I certainly hope so. I don't have any grand insight on what they're doing, but I think it would be illustrative of where the industry is today and how much change there is going on. And again, change is healthy, change is good. It makes people adapt, keeps them intellectually honest, keeps them creatively fresh.
Well, that's certainly an issue, and that's what we're trying to do with the Mobage partners programme - give developers access to a high quality audience, and bring that audience high quality games, whether they are ours or those of our third-party partners. The games won't just be in there with everyone else.
Absolutely. Quality will always be recognised. Do I think we need better discovery tools in the space? Absolutely. Mobage is our attempt to try and do that.
Do I think we need better discovery tools in the space? Absolutely. Mobage is our attempt to try and do thatAlan Yu, ngmoco
I believe Apple when they say they are protecting the user experience. I wholeheartedly believe it when they say they are going to do that. In the end, every game maker and business person has to take responsibility for how they get their game noticed, how they're going to make sure it reaches the market in the way that they want, and I think it's a bit unfair to put it all on Apple.
Going back to Mobage, that's what we want it to be: the button that you press when you want mobile-social entertainment. Obviously, other people are going to things to change the ecosystem for the better, too, but it's still fairly early days, and you can't ignore the sheer size that Android has now and will have in the future. It's basically the size of the market, right? Our bet is that Mobage will be the consumers brand that people can go to to discover these games.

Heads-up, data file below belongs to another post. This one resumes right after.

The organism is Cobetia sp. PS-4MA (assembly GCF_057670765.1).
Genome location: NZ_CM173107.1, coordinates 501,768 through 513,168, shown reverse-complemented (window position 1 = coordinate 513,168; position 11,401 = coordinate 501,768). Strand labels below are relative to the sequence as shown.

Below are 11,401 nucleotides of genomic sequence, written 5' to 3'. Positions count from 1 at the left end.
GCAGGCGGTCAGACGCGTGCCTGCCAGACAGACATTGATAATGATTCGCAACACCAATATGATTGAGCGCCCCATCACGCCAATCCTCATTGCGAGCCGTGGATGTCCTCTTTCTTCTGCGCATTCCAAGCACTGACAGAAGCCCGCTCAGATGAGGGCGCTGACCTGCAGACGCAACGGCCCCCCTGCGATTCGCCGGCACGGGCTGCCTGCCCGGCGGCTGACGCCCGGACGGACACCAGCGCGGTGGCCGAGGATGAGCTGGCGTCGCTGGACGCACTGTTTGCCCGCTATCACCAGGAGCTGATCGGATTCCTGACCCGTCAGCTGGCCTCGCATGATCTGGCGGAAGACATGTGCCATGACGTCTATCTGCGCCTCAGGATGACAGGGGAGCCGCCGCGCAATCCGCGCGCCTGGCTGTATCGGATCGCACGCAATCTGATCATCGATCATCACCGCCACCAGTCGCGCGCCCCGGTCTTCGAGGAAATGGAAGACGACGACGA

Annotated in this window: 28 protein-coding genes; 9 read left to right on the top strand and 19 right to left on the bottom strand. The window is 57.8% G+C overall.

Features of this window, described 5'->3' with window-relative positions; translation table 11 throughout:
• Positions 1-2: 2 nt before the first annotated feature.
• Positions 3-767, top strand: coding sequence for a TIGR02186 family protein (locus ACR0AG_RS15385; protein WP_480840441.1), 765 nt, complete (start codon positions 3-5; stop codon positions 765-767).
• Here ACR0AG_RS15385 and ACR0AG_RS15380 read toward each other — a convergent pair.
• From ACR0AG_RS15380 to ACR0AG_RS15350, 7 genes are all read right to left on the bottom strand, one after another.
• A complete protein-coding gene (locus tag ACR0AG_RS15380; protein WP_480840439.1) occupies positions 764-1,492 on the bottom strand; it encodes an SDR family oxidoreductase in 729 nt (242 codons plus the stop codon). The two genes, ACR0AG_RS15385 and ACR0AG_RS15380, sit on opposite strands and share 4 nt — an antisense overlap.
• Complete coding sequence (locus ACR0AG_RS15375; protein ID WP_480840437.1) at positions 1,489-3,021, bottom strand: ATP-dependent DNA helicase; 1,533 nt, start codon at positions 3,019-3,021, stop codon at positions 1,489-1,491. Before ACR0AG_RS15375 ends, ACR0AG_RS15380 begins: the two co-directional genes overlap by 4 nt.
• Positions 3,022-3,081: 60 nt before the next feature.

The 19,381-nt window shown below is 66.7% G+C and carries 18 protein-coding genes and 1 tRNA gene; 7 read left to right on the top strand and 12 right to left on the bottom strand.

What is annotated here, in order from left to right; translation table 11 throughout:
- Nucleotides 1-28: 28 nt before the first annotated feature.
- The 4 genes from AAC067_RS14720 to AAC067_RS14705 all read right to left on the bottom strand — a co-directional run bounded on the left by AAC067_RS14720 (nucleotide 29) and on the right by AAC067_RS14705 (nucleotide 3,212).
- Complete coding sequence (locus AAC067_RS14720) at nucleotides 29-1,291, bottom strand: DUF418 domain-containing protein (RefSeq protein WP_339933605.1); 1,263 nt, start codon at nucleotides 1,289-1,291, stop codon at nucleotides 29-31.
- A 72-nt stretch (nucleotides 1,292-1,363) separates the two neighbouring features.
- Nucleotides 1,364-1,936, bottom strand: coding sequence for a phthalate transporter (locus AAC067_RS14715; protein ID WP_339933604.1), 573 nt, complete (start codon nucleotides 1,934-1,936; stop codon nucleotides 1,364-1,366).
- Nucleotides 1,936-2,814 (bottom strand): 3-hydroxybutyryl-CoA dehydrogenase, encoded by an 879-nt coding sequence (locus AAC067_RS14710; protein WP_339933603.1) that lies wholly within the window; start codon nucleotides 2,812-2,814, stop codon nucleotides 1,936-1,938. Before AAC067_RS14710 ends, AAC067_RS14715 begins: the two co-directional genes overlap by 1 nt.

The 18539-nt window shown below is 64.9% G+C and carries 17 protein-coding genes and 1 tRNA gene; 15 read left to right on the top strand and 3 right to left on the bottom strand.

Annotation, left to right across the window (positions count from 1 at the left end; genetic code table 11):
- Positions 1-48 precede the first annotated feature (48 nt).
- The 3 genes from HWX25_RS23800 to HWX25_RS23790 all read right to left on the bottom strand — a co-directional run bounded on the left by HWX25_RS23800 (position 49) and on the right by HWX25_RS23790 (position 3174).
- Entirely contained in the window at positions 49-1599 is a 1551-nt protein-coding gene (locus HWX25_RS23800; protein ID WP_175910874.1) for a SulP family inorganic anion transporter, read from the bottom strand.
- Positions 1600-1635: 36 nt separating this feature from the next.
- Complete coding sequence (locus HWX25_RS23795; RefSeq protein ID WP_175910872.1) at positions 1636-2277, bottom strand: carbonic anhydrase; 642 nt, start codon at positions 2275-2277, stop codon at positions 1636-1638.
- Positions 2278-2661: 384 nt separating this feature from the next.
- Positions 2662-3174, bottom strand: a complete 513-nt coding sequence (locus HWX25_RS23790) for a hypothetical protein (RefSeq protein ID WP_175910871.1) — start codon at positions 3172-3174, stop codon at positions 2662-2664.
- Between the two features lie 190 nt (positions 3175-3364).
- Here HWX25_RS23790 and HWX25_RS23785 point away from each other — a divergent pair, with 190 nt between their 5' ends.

It's going really well. We share the same vision as DeNA - this cross-border, cross-device network. Right now it's in a limited field test in Canada [Note: Mobage was launched in all English-speaking territories yesterday], and it will release soon after we work out a few things. That's an exciting prospect for us, and there's so much we can learn from a company like DeNA.
We're working very well together. It's very collaborative. They're not like a typical Japanese company. They're quite entrepreneurial. They have a really great image they use: there's a sphere, the DeNA sphere, and no matter how big or small your piece of the sphere is, it is your piece, you are the piece that's showing to the rest of the world. There's nobody behind you. You have to represent that piece, because if you don't it's like a hole in the planet. I find that a really interesting metaphor for how they work.
It's both. You can't help but learn a a lot of things from a company that big and that successful, but they also know that for DeNA to be a global company it needs to recognise other viewpoints. We, ngmoco, DeNA International, or whatever you want to call it, are in charge of 190 of the world's 192 countries, so basically everything outside of Japan and China. It's a very, very interesting time, and there's a lot of work to do.